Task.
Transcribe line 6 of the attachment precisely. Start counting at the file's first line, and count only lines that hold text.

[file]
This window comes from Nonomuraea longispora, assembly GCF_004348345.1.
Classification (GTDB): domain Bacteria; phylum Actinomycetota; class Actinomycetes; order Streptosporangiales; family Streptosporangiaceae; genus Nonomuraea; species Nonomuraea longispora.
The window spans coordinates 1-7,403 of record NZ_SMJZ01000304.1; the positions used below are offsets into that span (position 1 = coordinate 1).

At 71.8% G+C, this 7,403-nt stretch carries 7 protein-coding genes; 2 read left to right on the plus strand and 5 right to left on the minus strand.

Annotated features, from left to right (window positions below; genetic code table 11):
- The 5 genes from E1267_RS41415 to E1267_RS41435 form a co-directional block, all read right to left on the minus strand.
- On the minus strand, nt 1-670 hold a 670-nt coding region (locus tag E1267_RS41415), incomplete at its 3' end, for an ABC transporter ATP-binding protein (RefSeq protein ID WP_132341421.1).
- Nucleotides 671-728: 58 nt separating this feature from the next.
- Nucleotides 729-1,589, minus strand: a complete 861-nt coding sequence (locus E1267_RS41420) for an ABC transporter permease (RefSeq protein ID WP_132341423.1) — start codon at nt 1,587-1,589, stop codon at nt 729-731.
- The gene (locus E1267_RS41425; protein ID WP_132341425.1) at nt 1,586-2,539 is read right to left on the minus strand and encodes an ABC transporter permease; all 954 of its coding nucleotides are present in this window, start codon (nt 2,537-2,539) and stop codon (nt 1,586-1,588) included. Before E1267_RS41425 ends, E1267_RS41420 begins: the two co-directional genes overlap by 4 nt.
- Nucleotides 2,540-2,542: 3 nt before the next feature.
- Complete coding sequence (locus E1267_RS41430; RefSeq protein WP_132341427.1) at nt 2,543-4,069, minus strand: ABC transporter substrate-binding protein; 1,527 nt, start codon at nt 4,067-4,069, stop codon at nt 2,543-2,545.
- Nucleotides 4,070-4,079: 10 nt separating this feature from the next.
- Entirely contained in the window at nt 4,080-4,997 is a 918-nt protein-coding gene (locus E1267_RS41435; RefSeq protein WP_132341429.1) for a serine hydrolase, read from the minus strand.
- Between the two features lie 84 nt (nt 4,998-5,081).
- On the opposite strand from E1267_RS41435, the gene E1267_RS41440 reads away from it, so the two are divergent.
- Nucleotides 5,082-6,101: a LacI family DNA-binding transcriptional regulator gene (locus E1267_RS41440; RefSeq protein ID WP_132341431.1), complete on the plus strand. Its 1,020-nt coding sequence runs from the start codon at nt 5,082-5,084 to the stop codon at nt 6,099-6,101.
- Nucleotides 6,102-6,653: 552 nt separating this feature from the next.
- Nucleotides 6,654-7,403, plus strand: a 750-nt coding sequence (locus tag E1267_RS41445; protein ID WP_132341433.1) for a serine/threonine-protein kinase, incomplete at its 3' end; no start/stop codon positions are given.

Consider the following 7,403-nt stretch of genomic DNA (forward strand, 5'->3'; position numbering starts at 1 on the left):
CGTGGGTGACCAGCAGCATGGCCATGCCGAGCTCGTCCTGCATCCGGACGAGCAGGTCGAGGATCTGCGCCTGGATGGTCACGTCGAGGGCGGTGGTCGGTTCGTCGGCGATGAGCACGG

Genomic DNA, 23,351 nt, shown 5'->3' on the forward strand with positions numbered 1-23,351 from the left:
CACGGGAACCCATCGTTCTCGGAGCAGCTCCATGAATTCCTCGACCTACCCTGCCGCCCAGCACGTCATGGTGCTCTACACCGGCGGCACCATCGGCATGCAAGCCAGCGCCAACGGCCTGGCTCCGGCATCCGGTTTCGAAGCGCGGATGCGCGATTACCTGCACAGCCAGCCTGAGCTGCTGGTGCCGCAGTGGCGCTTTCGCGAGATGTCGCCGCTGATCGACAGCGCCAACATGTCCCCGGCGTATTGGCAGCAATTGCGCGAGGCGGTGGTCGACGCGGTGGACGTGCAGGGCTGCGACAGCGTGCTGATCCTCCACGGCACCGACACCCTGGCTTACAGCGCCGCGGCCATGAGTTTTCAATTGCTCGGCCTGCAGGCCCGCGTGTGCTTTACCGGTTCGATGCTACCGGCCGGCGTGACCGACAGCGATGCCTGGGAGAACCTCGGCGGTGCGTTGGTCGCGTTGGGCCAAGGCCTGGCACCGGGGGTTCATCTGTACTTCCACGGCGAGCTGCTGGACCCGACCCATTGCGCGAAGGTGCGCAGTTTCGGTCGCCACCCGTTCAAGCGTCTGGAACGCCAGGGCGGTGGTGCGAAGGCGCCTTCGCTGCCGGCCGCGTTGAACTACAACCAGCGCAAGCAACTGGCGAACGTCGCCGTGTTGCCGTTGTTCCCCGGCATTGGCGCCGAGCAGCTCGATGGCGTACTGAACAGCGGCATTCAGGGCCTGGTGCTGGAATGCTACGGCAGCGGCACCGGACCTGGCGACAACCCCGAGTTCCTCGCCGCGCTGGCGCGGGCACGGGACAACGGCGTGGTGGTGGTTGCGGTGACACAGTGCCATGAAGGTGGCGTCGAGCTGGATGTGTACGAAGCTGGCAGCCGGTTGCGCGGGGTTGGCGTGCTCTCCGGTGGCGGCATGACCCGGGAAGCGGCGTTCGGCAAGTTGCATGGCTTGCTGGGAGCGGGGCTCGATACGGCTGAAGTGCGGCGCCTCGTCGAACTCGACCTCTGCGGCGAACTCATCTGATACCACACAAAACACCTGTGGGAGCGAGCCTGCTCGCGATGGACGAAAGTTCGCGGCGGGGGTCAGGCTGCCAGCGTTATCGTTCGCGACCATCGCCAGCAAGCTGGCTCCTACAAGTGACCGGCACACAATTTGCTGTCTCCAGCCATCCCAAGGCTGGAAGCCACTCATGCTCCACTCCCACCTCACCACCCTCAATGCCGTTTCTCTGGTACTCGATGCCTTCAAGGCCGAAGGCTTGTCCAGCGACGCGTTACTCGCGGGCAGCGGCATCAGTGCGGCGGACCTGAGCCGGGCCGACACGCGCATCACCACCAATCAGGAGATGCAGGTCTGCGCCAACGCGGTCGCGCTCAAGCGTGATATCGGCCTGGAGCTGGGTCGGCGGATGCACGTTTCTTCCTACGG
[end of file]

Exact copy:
- The 5 genes from E1267_RS41415 to E1267_RS41435 form a co-directional block, all read right to left on the minus strand.